Hochseerekorde 2016 - Th.Coville/SODEBO
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24 December 2016
Solo Round the World Record Attempt: Day 48
WITH AN ETA OF CHRISTMAS NIGHT FOR THOMAS COVILLE, HE IS SET TO SECURE A SPECTACULAR NEW RECORD BY WHAT IS A TRULY UNIQUE MARGIN OF TIME IN THE HISTORY OF ROUND THE WORLD RECORD ATTEMPTS
News: SINGLEHANDED ROUND THE WORLD SPEED RECORD ATTEMPT UNDER SAIL ABOARD A MULTIHULL
Skipper: THOMAS COVILLE
Boat: SODEBO ULTIM’ – trimaran measuring 31 metres long and 21 metres wide
Th.Coville mit IDEC Util/SODEBO
To view the plan set up to follow the arrival of Thomas Coville, skipper of the trimaran Sodebo Ultim’: click here
Sodebo Ultim’ is expected to cross the finish line under sail aboard his multihull early evening tomorrow Sunday 25 December. Since last night, his lead of over 7 days in relation to the current record time has been continuing to increase. Having set sail 48 days ago, Thomas Coville is set to pass below the historic 50-day barrier.
The skipper of Sodebo Ultim’ is powering along at high speed and on a direct course towards the finish line, which lies to the North of the island of Ushant situated some 700 miles (1,296 kilometres) ahead.
Yesterday morning, Thomas Coville hit the winds from the low pressure system that he’d been hunting down to the North of the Azores and for the past two days he’s been racking up what are astounding average speeds for a solo sailor. In so doing, he’s been continuing to increase his lead over the official record time, which stands at 57 days and 13 hours. These strong winds have been propelling him along on a direct course bound for Ushant, which he’s set to reach on Christmas night with a truly unimaginable singlehanded race against the clock. Today, a time of under 50 days is a very distinct possibility.
To secure a sub-50-day time, he must cross the finish line before Monday 26 December at 13:49 GMT.
Some dizzying average speeds over the past 24 hours confirm, if need be, the true extent of the sailor’s concentration and the exceptional potential of this boat. On a downwind point of sail and on flat seas, as is currently the case, the instrument panel on Sodebo Ultim’ is displaying distances in excess of 650 miles (1,200 kilometres) over the past 24 hours.
Since setting sail 7 weeks ago, the skipper of Sodebo Ultim’ has already covered over 50,000 kilometres and only has a little over 1,300 kilometres to go before crossing the finish off Ushant.
It’s a finish that is synonymous with deliverance for the singlehanded sailor, who has been chasing down this record for nearly 10 years. Exhausted, completely worn out even after these past 48 hours alone manoeuvring his gigantic trimaran, Thomas Coville is continuing to focus hard on his sailing.
Though he’s still making very fast headway, Thomas will also try to rest up a little today so he can negotiate his finish off Ushant tomorrow as best he can. Indeed, as he closes on the coast and Brest in particular, the maritime shipping will inevitably increase.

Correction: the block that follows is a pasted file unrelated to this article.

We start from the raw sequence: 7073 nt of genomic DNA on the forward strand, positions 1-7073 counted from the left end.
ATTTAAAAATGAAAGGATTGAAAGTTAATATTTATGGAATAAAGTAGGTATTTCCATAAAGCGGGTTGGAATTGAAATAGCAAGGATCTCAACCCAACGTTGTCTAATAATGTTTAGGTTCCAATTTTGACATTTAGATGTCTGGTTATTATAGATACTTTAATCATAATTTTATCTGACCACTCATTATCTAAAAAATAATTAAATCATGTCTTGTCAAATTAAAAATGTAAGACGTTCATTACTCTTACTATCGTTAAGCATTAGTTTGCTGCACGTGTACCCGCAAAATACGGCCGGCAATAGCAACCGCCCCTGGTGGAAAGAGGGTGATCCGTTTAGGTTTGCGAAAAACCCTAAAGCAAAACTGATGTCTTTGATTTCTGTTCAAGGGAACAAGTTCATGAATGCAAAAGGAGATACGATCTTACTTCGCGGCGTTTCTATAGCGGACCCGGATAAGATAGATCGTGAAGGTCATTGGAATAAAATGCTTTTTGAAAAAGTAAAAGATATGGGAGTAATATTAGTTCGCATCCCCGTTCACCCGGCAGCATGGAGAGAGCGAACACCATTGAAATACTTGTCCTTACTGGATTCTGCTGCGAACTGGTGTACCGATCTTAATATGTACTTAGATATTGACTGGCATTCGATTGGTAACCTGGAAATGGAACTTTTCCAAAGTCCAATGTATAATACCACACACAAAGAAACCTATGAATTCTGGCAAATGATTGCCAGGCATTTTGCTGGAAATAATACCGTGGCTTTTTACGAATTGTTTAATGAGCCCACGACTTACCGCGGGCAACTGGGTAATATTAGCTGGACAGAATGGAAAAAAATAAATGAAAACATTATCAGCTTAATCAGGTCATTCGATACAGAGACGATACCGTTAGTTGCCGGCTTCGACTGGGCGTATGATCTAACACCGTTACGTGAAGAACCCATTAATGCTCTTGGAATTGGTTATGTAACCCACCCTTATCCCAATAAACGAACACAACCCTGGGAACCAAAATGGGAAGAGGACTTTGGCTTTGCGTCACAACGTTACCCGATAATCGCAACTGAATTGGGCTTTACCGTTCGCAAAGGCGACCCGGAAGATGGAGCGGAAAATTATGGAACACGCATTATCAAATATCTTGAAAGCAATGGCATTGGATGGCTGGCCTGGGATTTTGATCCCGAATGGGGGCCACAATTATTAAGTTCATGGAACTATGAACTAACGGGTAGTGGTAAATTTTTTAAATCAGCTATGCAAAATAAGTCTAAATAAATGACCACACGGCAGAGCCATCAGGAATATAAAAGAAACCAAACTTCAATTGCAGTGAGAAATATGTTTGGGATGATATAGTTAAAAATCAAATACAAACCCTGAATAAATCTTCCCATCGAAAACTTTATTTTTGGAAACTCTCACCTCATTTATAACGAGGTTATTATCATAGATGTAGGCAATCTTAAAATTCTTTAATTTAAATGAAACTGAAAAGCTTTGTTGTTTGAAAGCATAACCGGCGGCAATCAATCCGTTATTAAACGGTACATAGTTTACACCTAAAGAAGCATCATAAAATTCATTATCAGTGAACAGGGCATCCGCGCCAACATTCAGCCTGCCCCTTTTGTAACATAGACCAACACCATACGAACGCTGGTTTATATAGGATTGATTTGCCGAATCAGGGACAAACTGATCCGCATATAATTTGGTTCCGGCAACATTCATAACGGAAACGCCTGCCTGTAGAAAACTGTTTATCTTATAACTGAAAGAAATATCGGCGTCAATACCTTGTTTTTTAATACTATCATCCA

Following the passage of the line, Thomas Coville will spend the whole night at sea with his team, who will join him aboard, an essential phase of decompression after 7 testing weeks alone at sea.
Sodebo Ultim’ will head to the entrance of the Brest narrows on Monday morning for an arrival alongside the pontoon on Quai Malbert in the early morning (timetable to be specified).
The latest photos received from on-board today, click on the images to download them
THE LATEST ON-BOARD VIDEOS
Find all the HD quality images at http://sodebo.info/
Start on 6 November at 13 hours 49 minutes and 52 seconds GMT
Passage of the equator: on 12 November at 07h 04min 54s GMT
Time from Ushant / Equator*: 5d 17h 15m 2s
Passage of Cape of Good Hope: 20 November at 18h 33min 40s GMT
Time from Ushant / Good Hope*: 14 days 4 hours 43 minutes and 48 seconds
Passage of Cape Leeuwin: on 27 November at 16:59 GMT
Time from Ushant / Cape Leeuwin: 21 days 3 hours 9 min and 8s
Indian Ocean Record* (Cape Agulhas /Tasmania): 8d 12h 19m on 29 November at 06:51 GMT
or 23h 47min faster than the previous record set by Francis Joyon in 2007 (9d 12h 6min)
Average speed: 25.16 knots for 5,325 miles
Time from Ushant / Tasmania: 22d 17h 1m 23s – or a lead of 2 days 5 hours 4 mins over the record set by Francis Joyon
Pacific Ocean record* (Tasmania/Cape Horn): 8d 18h 28m 30s or 1 day 19h 58min better than the previous record set by Francis Joyon in 2007 (10d 14h 26min)
Time from Ushant / Cape Horn: 31d 11h 30m 8s – Or a lead of 4 days and 59 mins over Francis Joyon’s record
Record Equator/Equator: 35 days 21 hours 38 min 6 sec - Or 5 days 11 hours 36 minutes better
Time to beat: 57 days 13 hours and 34 minutes,
Which equates to a finish before 3 January 2017 at 03 hours 22 min and 57 sec GMT.
*awaiting WSSRC confirmation
26.12.2016 - THOMAS COVILLE HAILED AS A HERO IN BREST
25.12.2016 - AN AMAZING RECORD FOR THOMAS COVILLE
24.12.2016 - Solo Round the World Record Attempt: Day 48